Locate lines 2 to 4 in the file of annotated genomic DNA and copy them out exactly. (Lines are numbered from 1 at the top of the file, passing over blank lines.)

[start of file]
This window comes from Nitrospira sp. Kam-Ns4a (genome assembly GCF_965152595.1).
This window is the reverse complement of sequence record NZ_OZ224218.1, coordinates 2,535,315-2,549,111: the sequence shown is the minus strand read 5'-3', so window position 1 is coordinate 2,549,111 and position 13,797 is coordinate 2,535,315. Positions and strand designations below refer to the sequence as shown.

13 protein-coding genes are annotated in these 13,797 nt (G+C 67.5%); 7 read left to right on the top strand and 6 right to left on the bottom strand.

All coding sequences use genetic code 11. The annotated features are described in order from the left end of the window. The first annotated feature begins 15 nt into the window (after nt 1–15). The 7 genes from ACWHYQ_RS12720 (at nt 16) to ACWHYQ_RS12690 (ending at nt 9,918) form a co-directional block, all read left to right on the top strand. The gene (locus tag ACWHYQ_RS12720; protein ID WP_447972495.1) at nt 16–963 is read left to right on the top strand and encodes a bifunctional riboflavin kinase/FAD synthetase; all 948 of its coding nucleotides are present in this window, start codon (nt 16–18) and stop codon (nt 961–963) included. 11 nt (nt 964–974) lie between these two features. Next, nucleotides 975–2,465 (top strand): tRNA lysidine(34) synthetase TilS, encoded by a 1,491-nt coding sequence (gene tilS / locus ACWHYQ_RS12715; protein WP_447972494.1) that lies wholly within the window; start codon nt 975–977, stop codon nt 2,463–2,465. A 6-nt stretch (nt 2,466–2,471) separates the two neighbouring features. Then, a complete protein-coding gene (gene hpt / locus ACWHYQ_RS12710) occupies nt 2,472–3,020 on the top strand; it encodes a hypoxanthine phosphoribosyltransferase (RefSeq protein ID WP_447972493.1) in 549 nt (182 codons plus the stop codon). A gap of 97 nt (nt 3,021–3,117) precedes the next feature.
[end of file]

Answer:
This window is the reverse complement of sequence record NZ_OZ224218.1, coordinates 2,535,315-2,549,111: the sequence shown is the minus strand read 5'-3', so window position 1 is coordinate 2,549,111 and position 13,797 is coordinate 2,535,315. Positions and strand designations below refer to the sequence as shown.

13 protein-coding genes are annotated in these 13,797 nt (G+C 67.5%); 7 read left to right on the top strand and 6 right to left on the bottom strand.

All coding sequences use genetic code 11. The annotated features are described in order from the left end of the window. The first annotated feature begins 15 nt into the window (after nt 1–15). The 7 genes from ACWHYQ_RS12720 (at nt 16) to ACWHYQ_RS12690 (ending at nt 9,918) form a co-directional block, all read left to right on the top strand. The gene (locus tag ACWHYQ_RS12720; protein ID WP_447972495.1) at nt 16–963 is read left to right on the top strand and encodes a bifunctional riboflavin kinase/FAD synthetase; all 948 of its coding nucleotides are present in this window, start codon (nt 16–18) and stop codon (nt 961–963) included. 11 nt (nt 964–974) lie between these two features. Next, nucleotides 975–2,465 (top strand): tRNA lysidine(34) synthetase TilS, encoded by a 1,491-nt coding sequence (gene tilS / locus ACWHYQ_RS12715; protein WP_447972494.1) that lies wholly within the window; start codon nt 975–977, stop codon nt 2,463–2,465. A 6-nt stretch (nt 2,466–2,471) separates the two neighbouring features. Then, a complete protein-coding gene (gene hpt / locus ACWHYQ_RS12710) occupies nt 2,472–3,020 on the top strand; it encodes a hypoxanthine phosphoribosyltransferase (RefSeq protein ID WP_447972493.1) in 549 nt (182 codons plus the stop codon). A gap of 97 nt (nt 3,021–3,117) precedes the next feature.